Dedeloudis, Sotirios (2016) Narrative Experience of Violent Offending in Greece. Doctoral thesis, University of Huddersfield.
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Introduction: Violent offenders are a divergent population of offenders. There are various types of violent offending, such as subcultural violent offenders who perceive a righteousness of violence when protecting and maintaining their reputation. There are considerably few studies that relate the causation of crime and violence with emotions and
narrative roles. Furthermore, it is documented that narratives are associated with issues that are considered within the realms of personality. Thus, the purpose of this study is to investigate how violent offenders’ narratives, emotions, and their correlates with background and personality can shape their violent actions and to unfold violent offending
Methodology: A total of 50 violent Greek offenders (41 males and 9 females), who were involved in hooligan/extreme political violent acts, with an age range of 18-63 participated in the study. These Greek participants had commit a wide variety of violent offences including robbery, gang fights and grievous bodily harm and were accused by the Greek court to be a part of a criminal organisation; of collective group violence. Participants who agreed to participate in this study were invited to fill a questionnaire that consisted of five sections (Description of Crime, Emotions Questionnaire, Narrative Roles Questionnaire, The Self-Report Offending Questionnaire and the HEXACO personality inventory).
Results: Results revealed that emotions could be differentiated into four themes Elations, Calm, Distress and Depression in line with the circumplex structure of emotions postulated by Russell (1997) and narrative roles into Adventurer, Professional, Revenger and Victim. Furthermore, emotions themes and associated narrative roles themes were differentiated into four criminal narrative experience (CNE) themes namely Calm Professional, Elated Hero, Depressed Victim and Distressed Revenger. Interestingly, further analysis showed that Elated Hero was the most dominant theme for the violent offenders in the study contrasting previous findings (Ioannou, 2006). Significant associations between the CNE and background characteristics as well as personality traits were also demonstrated.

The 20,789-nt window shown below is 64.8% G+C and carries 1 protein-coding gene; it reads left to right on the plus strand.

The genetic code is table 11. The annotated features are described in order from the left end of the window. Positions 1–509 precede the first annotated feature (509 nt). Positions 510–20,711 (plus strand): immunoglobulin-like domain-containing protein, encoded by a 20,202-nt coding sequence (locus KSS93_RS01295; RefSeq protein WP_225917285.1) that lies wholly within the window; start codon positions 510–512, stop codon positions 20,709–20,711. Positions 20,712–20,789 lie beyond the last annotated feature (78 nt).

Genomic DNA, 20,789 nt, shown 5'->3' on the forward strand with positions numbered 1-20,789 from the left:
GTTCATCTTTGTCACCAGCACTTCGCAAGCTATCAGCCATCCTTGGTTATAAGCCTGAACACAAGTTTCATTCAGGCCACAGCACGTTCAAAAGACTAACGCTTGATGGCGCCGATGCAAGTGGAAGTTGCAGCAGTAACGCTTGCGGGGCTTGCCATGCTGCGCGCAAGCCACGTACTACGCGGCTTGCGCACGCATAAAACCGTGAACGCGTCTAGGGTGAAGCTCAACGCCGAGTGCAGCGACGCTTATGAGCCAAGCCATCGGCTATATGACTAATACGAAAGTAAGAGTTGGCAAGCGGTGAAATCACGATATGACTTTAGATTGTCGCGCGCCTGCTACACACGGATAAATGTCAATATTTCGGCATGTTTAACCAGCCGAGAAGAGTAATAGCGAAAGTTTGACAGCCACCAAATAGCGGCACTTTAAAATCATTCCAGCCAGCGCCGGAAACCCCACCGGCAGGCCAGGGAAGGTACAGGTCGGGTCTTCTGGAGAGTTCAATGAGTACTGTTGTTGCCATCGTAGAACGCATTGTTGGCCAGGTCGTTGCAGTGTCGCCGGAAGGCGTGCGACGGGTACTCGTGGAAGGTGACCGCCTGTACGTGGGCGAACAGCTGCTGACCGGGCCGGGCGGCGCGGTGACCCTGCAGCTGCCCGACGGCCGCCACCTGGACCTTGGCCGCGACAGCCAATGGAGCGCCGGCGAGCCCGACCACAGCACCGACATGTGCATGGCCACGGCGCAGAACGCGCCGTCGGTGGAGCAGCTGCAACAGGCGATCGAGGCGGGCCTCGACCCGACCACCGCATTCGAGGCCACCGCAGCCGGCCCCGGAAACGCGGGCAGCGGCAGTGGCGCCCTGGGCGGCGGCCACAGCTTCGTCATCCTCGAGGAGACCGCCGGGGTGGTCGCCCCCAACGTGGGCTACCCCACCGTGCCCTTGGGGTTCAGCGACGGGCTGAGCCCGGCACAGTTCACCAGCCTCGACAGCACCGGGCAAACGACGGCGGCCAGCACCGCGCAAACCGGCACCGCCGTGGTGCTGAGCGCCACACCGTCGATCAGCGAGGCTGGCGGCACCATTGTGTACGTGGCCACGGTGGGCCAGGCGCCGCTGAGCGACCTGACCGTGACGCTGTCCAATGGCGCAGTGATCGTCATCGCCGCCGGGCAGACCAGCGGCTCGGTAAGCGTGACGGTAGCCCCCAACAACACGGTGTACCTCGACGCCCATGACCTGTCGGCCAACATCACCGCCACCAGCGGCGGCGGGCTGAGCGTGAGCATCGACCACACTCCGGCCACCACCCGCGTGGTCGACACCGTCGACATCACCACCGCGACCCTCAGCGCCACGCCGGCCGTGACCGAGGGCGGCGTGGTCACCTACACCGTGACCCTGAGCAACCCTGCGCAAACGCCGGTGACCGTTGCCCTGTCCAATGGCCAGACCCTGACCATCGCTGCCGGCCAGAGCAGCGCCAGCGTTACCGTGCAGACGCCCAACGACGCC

Implications: The current study makes a significant contribution to knowledge supporting previous relevant studies. It was the first time that a theoretical framework of Criminal Narrative Experience was combined with personality and the first time that this was applied in a Greek population and exclusively with violent offenders that most had been involved in collective violence. The theoretical and practical implications are discussed as well as limitations and suggestions for future studies are described.
|Item Type:||Thesis (Doctoral)|
|Subjects:||B Philosophy. Psychology. Religion > BF Psychology|
|Schools:||School of Human and Health Sciences|
|Depositing User:||Elizabeth Boulton|
|Date Deposited:||08 Aug 2016 09:35|
|Last Modified:||01 Dec 2016 14:09|
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